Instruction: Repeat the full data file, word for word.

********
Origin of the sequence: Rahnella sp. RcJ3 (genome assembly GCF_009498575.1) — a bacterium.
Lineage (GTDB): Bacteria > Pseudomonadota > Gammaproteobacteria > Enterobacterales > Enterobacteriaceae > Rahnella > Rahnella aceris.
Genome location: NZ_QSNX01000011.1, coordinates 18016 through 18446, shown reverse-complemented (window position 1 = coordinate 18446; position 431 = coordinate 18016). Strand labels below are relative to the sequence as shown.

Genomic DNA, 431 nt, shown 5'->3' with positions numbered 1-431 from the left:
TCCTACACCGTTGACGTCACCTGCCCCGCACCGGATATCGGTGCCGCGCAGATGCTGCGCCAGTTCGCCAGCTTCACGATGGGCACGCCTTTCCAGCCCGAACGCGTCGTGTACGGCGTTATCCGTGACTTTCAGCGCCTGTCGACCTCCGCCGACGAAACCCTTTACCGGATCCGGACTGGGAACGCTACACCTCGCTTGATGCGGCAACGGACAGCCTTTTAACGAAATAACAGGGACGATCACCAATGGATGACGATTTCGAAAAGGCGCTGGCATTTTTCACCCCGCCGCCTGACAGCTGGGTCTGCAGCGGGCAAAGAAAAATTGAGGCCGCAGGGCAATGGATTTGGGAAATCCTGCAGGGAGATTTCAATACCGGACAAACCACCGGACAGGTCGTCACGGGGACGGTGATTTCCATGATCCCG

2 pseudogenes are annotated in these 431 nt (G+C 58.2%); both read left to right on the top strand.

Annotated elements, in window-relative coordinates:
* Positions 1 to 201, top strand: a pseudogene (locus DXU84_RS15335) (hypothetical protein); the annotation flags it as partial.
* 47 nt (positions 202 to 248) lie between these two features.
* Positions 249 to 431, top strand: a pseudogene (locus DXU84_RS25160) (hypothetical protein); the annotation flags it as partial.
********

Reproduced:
Origin of the sequence: Rahnella sp. RcJ3 (genome assembly GCF_009498575.1) — a bacterium.
Lineage (GTDB): Bacteria > Pseudomonadota > Gammaproteobacteria > Enterobacterales > Enterobacteriaceae > Rahnella > Rahnella aceris.
Genome location: NZ_QSNX01000011.1, coordinates 18016 through 18446, shown reverse-complemented (window position 1 = coordinate 18446; position 431 = coordinate 18016). Strand labels below are relative to the sequence as shown.

Genomic DNA, 431 nt, shown 5'->3' with positions numbered 1-431 from the left:
TCCTACACCGTTGACGTCACCTGCCCCGCACCGGATATCGGTGCCGCGCAGATGCTGCGCCAGTTCGCCAGCTTCACGATGGGCACGCCTTTCCAGCCCGAACGCGTCGTGTACGGCGTTATCCGTGACTTTCAGCGCCTGTCGACCTCCGCCGACGAAACCCTTTACCGGATCCGGACTGGGAACGCTACACCTCGCTTGATGCGGCAACGGACAGCCTTTTAACGAAATAACAGGGACGATCACCAATGGATGACGATTTCGAAAAGGCGCTGGCATTTTTCACCCCGCCGCCTGACAGCTGGGTCTGCAGCGGGCAAAGAAAAATTGAGGCCGCAGGGCAATGGATTTGGGAAATCCTGCAGGGAGATTTCAATACCGGACAAACCACCGGACAGGTCGTCACGGGGACGGTGATTTCCATGATCCCG

2 pseudogenes are annotated in these 431 nt (G+C 58.2%); both read left to right on the top strand.

Annotated elements, in window-relative coordinates:
* Positions 1 to 201, top strand: a pseudogene (locus DXU84_RS15335) (hypothetical protein); the annotation flags it as partial.
* 47 nt (positions 202 to 248) lie between these two features.
* Positions 249 to 431, top strand: a pseudogene (locus DXU84_RS25160) (hypothetical protein); the annotation flags it as partial.